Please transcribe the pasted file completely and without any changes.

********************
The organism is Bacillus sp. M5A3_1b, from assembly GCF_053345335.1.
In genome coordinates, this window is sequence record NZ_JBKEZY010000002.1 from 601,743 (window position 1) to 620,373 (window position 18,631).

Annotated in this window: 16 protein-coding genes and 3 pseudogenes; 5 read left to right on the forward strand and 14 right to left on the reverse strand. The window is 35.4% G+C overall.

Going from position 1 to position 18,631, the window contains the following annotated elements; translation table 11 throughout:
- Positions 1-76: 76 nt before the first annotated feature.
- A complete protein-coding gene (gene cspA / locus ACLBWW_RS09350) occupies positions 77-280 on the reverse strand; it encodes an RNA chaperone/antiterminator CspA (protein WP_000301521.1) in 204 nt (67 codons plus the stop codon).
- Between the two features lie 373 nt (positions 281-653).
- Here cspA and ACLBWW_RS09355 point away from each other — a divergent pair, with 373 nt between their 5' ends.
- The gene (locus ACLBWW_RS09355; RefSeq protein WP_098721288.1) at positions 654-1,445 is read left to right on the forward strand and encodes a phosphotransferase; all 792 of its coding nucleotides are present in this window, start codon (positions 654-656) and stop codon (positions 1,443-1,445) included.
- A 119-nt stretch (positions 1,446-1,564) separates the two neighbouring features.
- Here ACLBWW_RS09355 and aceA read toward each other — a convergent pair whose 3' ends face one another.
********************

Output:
The organism is Bacillus sp. M5A3_1b, from assembly GCF_053345335.1.
In genome coordinates, this window is sequence record NZ_JBKEZY010000002.1 from 601,743 (window position 1) to 620,373 (window position 18,631).

Annotated in this window: 16 protein-coding genes and 3 pseudogenes; 5 read left to right on the forward strand and 14 right to left on the reverse strand. The window is 35.4% G+C overall.

Going from position 1 to position 18,631, the window contains the following annotated elements; translation table 11 throughout:
- Positions 1-76: 76 nt before the first annotated feature.
- A complete protein-coding gene (gene cspA / locus ACLBWW_RS09350) occupies positions 77-280 on the reverse strand; it encodes an RNA chaperone/antiterminator CspA (protein WP_000301521.1) in 204 nt (67 codons plus the stop codon).
- Between the two features lie 373 nt (positions 281-653).
- Here cspA and ACLBWW_RS09355 point away from each other — a divergent pair, with 373 nt between their 5' ends.
- The gene (locus ACLBWW_RS09355; RefSeq protein WP_098721288.1) at positions 654-1,445 is read left to right on the forward strand and encodes a phosphotransferase; all 792 of its coding nucleotides are present in this window, start codon (positions 654-656) and stop codon (positions 1,443-1,445) included.
- A 119-nt stretch (positions 1,446-1,564) separates the two neighbouring features.
- Here ACLBWW_RS09355 and aceA read toward each other — a convergent pair whose 3' ends face one another.